Fashion clambers back in the saddle
Ten Gallon Hats. Cowboy boots. It's country fashion, y'all. And as New Zealand Gold Guitar Awards weekend looms, my thoughts turn to my outfit.
How can I show my new-found love for all things country without looking like a gingery Dolly Parton crossed with fat Elvis?
I spoke to Fredricks Menswear owner Lucy Farr - who, without wanting to embarrass her, is the person you do not want to stand next to at a party as your carefully chosen outfit will suddenly look like scungy trackies and the apocryphal cardigan with egg on it - and she said something flabbergasting.
Country is in.
And the country boys (as in the actual country boys from Winton and Gore and stuff) are leading the charge in snappy dressing.
"They're as fashion oriented as the town boys," she said.
"You just have to look at the checked shirts that all the men are wearing to see the direction things are going in."
And it isn't that difficult to show some country flair for men and for women.
"The obvious is to tie a pair of cowboy boots to the outfit - that's a great start," she said.
"They're great with jeans, great with chinos and they can be worn with dresses as well."
And you can't be afraid of a bit of bling but you've got to have balance.
"A cowboy belt doesn't have to have a big buckle, it can just be a chunky leather belt."
Women should think about a side plait as a simple way to country up their look. A full skirt ("It doesn't have to look like a line-dancing skirt") with a lovely pair of cowboy boots and you're done.
Not so much Dolly Parton, who once famously quipped: "It costs a lot of money to look this cheap."
On the opposite end of the sequinned spectrum to Parton was Southland's own queen of country, (adult contemporary country, thank you very much) Suzanne Prentice. She eschewed the checked shirts - no big hats here.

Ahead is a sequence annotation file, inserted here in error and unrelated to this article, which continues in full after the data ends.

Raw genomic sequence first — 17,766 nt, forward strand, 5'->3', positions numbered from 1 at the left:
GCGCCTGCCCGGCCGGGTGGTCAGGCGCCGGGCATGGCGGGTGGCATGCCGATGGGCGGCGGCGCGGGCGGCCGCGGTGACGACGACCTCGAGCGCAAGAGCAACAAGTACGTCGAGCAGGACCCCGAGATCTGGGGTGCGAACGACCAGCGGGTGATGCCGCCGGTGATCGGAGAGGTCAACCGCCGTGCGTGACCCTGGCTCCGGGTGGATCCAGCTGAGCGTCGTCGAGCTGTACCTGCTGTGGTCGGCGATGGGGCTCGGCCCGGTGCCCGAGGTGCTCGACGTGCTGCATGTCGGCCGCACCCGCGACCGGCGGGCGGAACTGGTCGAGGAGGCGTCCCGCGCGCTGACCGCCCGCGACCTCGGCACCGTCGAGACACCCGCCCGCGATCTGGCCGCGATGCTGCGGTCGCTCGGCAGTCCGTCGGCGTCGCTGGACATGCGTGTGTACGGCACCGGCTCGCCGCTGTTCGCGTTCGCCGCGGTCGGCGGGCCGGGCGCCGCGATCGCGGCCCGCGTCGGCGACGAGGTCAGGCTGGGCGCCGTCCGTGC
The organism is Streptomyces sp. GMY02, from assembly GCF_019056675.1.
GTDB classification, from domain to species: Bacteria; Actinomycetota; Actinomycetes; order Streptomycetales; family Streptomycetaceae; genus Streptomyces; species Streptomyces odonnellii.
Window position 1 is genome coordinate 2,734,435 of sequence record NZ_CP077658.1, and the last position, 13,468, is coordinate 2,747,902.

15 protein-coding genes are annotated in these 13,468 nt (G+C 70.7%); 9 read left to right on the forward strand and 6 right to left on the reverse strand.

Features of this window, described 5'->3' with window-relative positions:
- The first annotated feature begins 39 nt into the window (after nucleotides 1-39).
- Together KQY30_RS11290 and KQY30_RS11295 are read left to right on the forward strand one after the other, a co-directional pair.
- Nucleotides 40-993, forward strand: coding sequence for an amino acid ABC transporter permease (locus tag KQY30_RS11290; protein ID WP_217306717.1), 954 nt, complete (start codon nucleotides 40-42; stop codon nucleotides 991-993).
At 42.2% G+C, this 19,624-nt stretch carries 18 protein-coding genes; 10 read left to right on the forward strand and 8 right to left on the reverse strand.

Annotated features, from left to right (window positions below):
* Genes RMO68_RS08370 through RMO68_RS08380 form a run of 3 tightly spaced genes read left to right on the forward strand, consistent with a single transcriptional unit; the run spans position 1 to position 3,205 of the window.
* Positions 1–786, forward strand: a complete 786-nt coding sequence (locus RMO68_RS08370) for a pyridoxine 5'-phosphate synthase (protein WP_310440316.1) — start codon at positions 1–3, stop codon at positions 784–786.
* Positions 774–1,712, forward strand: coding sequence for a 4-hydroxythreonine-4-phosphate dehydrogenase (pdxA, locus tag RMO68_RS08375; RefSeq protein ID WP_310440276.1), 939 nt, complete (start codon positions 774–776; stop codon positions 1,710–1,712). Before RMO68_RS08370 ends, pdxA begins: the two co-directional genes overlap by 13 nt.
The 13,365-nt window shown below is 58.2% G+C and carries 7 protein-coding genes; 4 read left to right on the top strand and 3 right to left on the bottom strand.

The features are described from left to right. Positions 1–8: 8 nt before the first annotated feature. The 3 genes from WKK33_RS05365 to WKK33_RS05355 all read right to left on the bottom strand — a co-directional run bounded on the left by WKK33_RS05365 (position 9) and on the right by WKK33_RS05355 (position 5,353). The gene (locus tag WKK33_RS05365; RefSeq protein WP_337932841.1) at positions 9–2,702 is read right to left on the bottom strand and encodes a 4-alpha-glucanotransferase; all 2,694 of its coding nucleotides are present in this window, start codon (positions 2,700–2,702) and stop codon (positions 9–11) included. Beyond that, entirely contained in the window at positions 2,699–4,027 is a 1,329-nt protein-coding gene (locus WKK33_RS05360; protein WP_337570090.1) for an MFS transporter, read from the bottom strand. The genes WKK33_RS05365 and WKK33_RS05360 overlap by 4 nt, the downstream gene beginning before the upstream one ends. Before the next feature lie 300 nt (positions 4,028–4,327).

"We decided to go for a very polished, elegant style," she said.
"I used to wear full sequins - more like the Nashville artists ... that was just the image that myself and my management decided to go for, the more elegant approach."
One outfit stands out as a shining memory - literally.
Bought in LA in the 80s, it was identical to one worn on the red carpet by a leading starlet of the day.
"We both bought it around the same time from the same designer."
It was fully beaded cream silk with a handkerchief hem, enormously heavy and stupendously expensive.
"At the time it probably cost $US3000-4000 (NZ$3514-NZ$4685)."
Beautiful but oh-so fragile, it didn't survive a routine cleaning.
Prentice hasn't hung on, magpie-like, to her sequins, though. She's very much moved on, her outfits being either donated to the Invercargill Musical Theatre costume department or to her grand-daughter's kindergarten - "the best dressed sandpit in Invercargill".
Dressing country in three easy steps:
Step one: Boots. Cowboy boots, to be precise. And don't worry that they'll become a white elephant clogging up your wardrobe - cowboy boots are something you can wear with anything and are stylish. Step two: Accessories. As Olympia Dukakis' character says in Steel Magnolias, the only thing that separates us from the animals is our ability to accessorise. Don't be afraid of a bit of bling and a side plait goes a long way. Step three: Own it. Whatever you wear, wear it with confidence. Look in the mirror and say "Rhinestone Cowboy" and go out into the world.
Town goes Country We want you to put a bit of Gore in your day. Let's make Friday "Gold Guitar Day". We challenge you to put a bit of country in your outfit. We'd love to see your photos so share them on our FaceBook page or send them in to firstname.lastname@example.org y'all.
The Freeze ya Bits Off busking finals on Saturday start at 4pm and the entry is $10.
The Southland Times